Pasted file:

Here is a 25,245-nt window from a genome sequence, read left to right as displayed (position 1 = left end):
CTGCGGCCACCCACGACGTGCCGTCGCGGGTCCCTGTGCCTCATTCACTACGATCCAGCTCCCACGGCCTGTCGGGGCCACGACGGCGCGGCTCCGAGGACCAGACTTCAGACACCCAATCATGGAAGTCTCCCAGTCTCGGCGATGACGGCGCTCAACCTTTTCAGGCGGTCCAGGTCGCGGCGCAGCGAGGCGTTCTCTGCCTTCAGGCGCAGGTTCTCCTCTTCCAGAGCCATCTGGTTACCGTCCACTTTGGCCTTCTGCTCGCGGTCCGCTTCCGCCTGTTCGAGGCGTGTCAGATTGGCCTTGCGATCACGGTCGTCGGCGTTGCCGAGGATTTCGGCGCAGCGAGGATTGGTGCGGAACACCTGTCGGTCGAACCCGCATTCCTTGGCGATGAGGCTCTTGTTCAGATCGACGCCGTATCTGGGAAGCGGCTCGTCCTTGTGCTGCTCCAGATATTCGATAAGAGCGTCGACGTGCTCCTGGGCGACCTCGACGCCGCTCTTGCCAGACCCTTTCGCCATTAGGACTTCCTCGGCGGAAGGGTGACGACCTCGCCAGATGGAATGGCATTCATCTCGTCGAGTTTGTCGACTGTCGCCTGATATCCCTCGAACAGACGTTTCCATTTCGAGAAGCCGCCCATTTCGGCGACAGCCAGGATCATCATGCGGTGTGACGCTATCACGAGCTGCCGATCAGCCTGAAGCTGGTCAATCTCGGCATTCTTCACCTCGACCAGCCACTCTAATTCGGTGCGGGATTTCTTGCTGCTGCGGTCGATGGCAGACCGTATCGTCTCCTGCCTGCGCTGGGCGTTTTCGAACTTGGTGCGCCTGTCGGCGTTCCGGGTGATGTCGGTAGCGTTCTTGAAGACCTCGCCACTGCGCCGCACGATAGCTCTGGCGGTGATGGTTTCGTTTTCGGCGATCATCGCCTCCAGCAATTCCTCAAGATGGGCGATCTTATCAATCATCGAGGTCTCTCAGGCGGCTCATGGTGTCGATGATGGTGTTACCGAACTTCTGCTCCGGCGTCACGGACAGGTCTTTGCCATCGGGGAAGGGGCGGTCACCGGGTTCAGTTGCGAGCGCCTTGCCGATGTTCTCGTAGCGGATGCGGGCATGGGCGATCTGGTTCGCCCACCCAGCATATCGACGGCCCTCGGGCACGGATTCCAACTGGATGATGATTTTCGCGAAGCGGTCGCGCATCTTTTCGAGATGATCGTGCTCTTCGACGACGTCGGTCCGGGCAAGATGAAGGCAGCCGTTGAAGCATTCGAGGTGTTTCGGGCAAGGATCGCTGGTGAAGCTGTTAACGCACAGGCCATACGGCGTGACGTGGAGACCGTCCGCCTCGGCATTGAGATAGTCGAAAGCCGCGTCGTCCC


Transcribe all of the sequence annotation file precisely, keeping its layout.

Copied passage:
Here is a 25,245-nt window from a genome sequence, read left to right as displayed (position 1 = left end):
CTGCGGCCACCCACGACGTGCCGTCGCGGGTCCCTGTGCCTCATTCACTACGATCCAGCTCCCACGGCCTGTCGGGGCCACGACGGCGCGGCTCCGAGGACCAGACTTCAGACACCCAATCATGGAAGTCTCCCAGTCTCGGCGATGACGGCGCTCAACCTTTTCAGGCGGTCCAGGTCGCGGCGCAGCGAGGCGTTCTCTGCCTTCAGGCGCAGGTTCTCCTCTTCCAGAGCCATCTGGTTACCGTCCACTTTGGCCTTCTGCTCGCGGTCCGCTTCCGCCTGTTCGAGGCGTGTCAGATTGGCCTTGCGATCACGGTCGTCGGCGTTGCCGAGGATTTCGGCGCAGCGAGGATTGGTGCGGAACACCTGTCGGTCGAACCCGCATTCCTTGGCGATGAGGCTCTTGTTCAGATCGACGCCGTATCTGGGAAGCGGCTCGTCCTTGTGCTGCTCCAGATATTCGATAAGAGCGTCGACGTGCTCCTGGGCGACCTCGACGCCGCTCTTGCCAGACCCTTTCGCCATTAGGACTTCCTCGGCGGAAGGGTGACGACCTCGCCAGATGGAATGGCATTCATCTCGTCGAGTTTGTCGACTGTCGCCTGATATCCCTCGAACAGACGTTTCCATTTCGAGAAGCCGCCCATTTCGGCGACAGCCAGGATCATCATGCGGTGTGACGCTATCACGAGCTGCCGATCAGCCTGAAGCTGGTCAATCTCGGCATTCTTCACCTCGACCAGCCACTCTAATTCGGTGCGGGATTTCTTGCTGCTGCGGTCGATGGCAGACCGTATCGTCTCCTGCCTGCGCTGGGCGTTTTCGAACTTGGTGCGCCTGTCGGCGTTCCGGGTGATGTCGGTAGCGTTCTTGAAGACCTCGCCACTGCGCCGCACGATAGCTCTGGCGGTGATGGTTTCGTTTTCGGCGATCATCGCCTCCAGCAATTCCTCAAGATGGGCGATCTTATCAATCATCGAGGTCTCTCAGGCGGCTCATGGTGTCGATGATGGTGTTACCGAACTTCTGCTCCGGCGTCACGGACAGGTCTTTGCCATCGGGGAAGGGGCGGTCACCGGGTTCAGTTGCGAGCGCCTTGCCGATGTTCTCGTAGCGGATGCGGGCATGGGCGATCTGGTTCGCCCACCCAGCATATCGACGGCCCTCGGGCACGGATTCCAACTGGATGATGATTTTCGCGAAGCGGTCGCGCATCTTTTCGAGATGATCGTGCTCTTCGACGACGTCGGTCCGGGCAAGATGAAGGCAGCCGTTGAAGCATTCGAGGTGTTTCGGGCAAGGATCGCTGGTGAAGCTGTTAACGCACAGGCCATACGGCGTGACGTGGAGACCGTCCGCCTCGGCATTGAGATAGTCGAAAGCCGCGTCGTCCC